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Saturday, October 29, 2005

My SPEED mailing list is dead, I guess. Long live the SPEED mailing list.

The age of mailing list is over, message boards and forums are perhaps the best way to build a community these days. Or is it?

Six years ago, (6th of June, 1999) I created a mailing list for a now-disbanded Japanese 4-member pop group called Speed, and for a while, it was HUGE. In mere weeks, the amount of membership surpassed a thousand, and it averaged more than a thousand posts a day. A community was there, with people around the world discussing about their idols, their music, the girls everyday. Hell, some even went to organize outings of their own.

But then, like most online communities, there were ugly conflicts, flame wars, newbies who made themselves look too stupid, older members who were too condescending, and I had to ensure that everything was under control. I thought I was pretty impressive, considering that I was only 15 then. None of these factors were able to ruin the mailing list, in fact, it continued to bloom and expand.

Ironically, the mailing list's downfall was brought forth by the very people it was created for. On October 1999, Speed announced their plans to disband on the following April. People started worrying, wondering whether I would close down the mailing list or not. But I was a naive and headstrong boy, I assured the members that it would remain alive no matter what. Lots of poignant and inspiring speeches were given, the 'as long as we remember them, they'll never die' type, or the 'some bands managed to remain big decades after their disband, we'll make sure Speed will be the same' type.

Alas, mistakes like this were made when you are too obsessed with something, causing you to lose objectivity. I was young and stupid. Speed may have been big during its time, its album was among the top 5 best-selling of the year, ditto with their singles, but that was it. There's no sense of timelessness about them. And by the time they announced their disband, their record sales were flagging, it all coincided with the rise of Ayumi Hamasaki and Utada Hikaru. In truth, they ended their careers with a whimper.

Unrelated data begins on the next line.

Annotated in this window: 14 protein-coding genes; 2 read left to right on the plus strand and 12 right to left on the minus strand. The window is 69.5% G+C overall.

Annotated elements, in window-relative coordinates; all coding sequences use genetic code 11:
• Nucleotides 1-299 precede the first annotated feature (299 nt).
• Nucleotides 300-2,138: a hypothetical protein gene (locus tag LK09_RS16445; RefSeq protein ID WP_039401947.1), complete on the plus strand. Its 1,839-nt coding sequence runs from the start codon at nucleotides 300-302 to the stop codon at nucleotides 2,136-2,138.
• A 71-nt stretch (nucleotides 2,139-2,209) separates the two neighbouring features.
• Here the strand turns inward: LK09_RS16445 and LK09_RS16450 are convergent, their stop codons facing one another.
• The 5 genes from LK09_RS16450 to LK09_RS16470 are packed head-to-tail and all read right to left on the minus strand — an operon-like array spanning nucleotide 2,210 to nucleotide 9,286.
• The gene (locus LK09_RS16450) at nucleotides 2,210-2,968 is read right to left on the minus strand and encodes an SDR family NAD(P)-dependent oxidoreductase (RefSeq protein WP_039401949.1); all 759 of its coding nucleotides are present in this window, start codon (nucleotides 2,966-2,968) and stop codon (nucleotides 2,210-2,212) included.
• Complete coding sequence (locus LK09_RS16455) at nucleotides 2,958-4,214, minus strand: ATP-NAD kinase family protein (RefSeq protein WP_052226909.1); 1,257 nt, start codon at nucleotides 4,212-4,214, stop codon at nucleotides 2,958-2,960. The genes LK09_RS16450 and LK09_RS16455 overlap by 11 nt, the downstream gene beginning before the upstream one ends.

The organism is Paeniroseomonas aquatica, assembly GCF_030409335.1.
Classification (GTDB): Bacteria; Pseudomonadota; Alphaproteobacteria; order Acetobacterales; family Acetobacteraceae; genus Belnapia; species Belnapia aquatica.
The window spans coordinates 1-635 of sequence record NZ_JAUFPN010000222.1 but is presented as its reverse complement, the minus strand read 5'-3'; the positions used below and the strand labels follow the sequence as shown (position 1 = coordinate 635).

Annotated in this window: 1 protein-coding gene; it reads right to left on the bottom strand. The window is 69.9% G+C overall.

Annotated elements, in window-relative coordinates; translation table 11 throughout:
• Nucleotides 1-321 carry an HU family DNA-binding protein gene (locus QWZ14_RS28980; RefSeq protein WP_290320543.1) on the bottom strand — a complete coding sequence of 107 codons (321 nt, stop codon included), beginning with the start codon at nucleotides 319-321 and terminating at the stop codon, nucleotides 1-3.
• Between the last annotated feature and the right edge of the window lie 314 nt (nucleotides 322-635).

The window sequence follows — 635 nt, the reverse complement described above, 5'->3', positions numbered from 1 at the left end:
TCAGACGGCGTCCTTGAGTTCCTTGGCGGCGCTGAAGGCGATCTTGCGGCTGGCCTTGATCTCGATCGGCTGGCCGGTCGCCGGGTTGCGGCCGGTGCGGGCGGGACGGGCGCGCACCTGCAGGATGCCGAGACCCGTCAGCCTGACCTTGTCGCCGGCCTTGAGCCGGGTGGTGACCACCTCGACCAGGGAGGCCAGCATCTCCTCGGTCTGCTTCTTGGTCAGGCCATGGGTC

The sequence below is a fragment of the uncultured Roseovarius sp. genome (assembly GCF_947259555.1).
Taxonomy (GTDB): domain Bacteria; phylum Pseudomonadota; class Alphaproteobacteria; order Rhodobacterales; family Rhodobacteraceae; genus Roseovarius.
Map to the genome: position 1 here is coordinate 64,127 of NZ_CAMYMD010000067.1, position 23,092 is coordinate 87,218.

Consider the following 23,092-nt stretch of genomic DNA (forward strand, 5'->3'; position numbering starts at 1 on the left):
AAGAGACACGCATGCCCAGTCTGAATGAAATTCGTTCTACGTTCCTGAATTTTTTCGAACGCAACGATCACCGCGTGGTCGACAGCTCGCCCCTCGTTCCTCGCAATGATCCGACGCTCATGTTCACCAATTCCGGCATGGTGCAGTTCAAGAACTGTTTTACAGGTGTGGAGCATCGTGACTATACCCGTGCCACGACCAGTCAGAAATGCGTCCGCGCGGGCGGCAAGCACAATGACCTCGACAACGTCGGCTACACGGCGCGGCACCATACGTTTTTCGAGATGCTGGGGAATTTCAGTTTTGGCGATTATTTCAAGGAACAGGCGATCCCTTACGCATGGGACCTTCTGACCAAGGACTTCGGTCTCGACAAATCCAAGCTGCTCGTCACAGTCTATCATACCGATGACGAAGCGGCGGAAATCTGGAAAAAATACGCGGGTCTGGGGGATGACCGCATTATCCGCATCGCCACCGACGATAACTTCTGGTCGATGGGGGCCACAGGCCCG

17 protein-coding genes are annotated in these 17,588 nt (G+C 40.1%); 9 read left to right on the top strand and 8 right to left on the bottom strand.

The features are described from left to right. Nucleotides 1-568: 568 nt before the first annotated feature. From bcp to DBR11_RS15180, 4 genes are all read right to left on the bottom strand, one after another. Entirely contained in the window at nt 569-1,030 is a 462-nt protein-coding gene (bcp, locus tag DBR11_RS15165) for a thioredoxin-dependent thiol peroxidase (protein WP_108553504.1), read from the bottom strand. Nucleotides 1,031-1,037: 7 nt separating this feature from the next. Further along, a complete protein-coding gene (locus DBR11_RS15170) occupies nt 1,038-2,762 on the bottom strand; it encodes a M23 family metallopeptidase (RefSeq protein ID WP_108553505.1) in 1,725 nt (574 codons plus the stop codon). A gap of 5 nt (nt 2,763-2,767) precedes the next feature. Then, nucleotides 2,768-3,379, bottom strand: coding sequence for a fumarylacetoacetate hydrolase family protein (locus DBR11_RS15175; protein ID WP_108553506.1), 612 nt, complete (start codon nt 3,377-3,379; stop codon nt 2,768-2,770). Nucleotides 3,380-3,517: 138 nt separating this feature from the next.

It was said that they disbanded because their recording label's main intention was merely to have this group to groom each of the four girls so that they can embark upon solo careers. It was a grievous miscalculation, neither of them could make a DENT at the music charts. One managed to appear in the Onmyoji films, both huge blockbusters, but hers was a minor role, she is now married and has a child. One was a good dancer, but a poor singer, thus she never released a single after her first album. Another was pretty, thus she had some modelling stints, occasionally appearing in magazine covers, but nothing more than that. The last one had a modest solo career at first... then she just faded into obscurity.

There was a reunion album for charity two years ago. No one gave a shit. Another financial failure. Another clear sign that their era has ended. Time was passing too quickly in the world of Japanese pop for any of them to follow. I doubt any of them can resurrect their singing careers.

My mailing list? I changed it, allowing people to discuss about anything they want to, and for a few years, it managed to sustain itself. But I was merely prolonging the inevitable. My mailing list died a slow lingering death, with members gradually disappearing, the number of posts per month dropping each month. Nothing I did could save it, every single attempt I tried to stimulate discussion was met with indifference.

Earlier this year, I decided to allow all entries from this blog to go to the mailing list, hoping that it can revive it, but I doubt it's working. A few posts from a 2-3 members a month, but no more than that. I could've just put it out of its misery, but I guess I am too stubborn to really give up on something. (After all, my Chinese name does mean 'perseverance')

I seriously have no idea what can I do with it now. I won't mind handing its reins to anyone who wants it as long as they don't mind that the name of the mailing list remains the same (PSML), I can hand it to all kinds of bloggers who want to have their entries appear on a mailing list, and these bloggers can recruit people into this mailing list so that people can easily retrieve and read these entries from their own inbox. Perhaps interaction will cease in this mailing list, but it can still serve as a 'portal' of sorts.

What do you people think? Anyone interested?

(Goddamn, there I was, posting an entry, wondering how I would revive my mailing list, and I managed to come upon a solution of my own, I'm such a genius)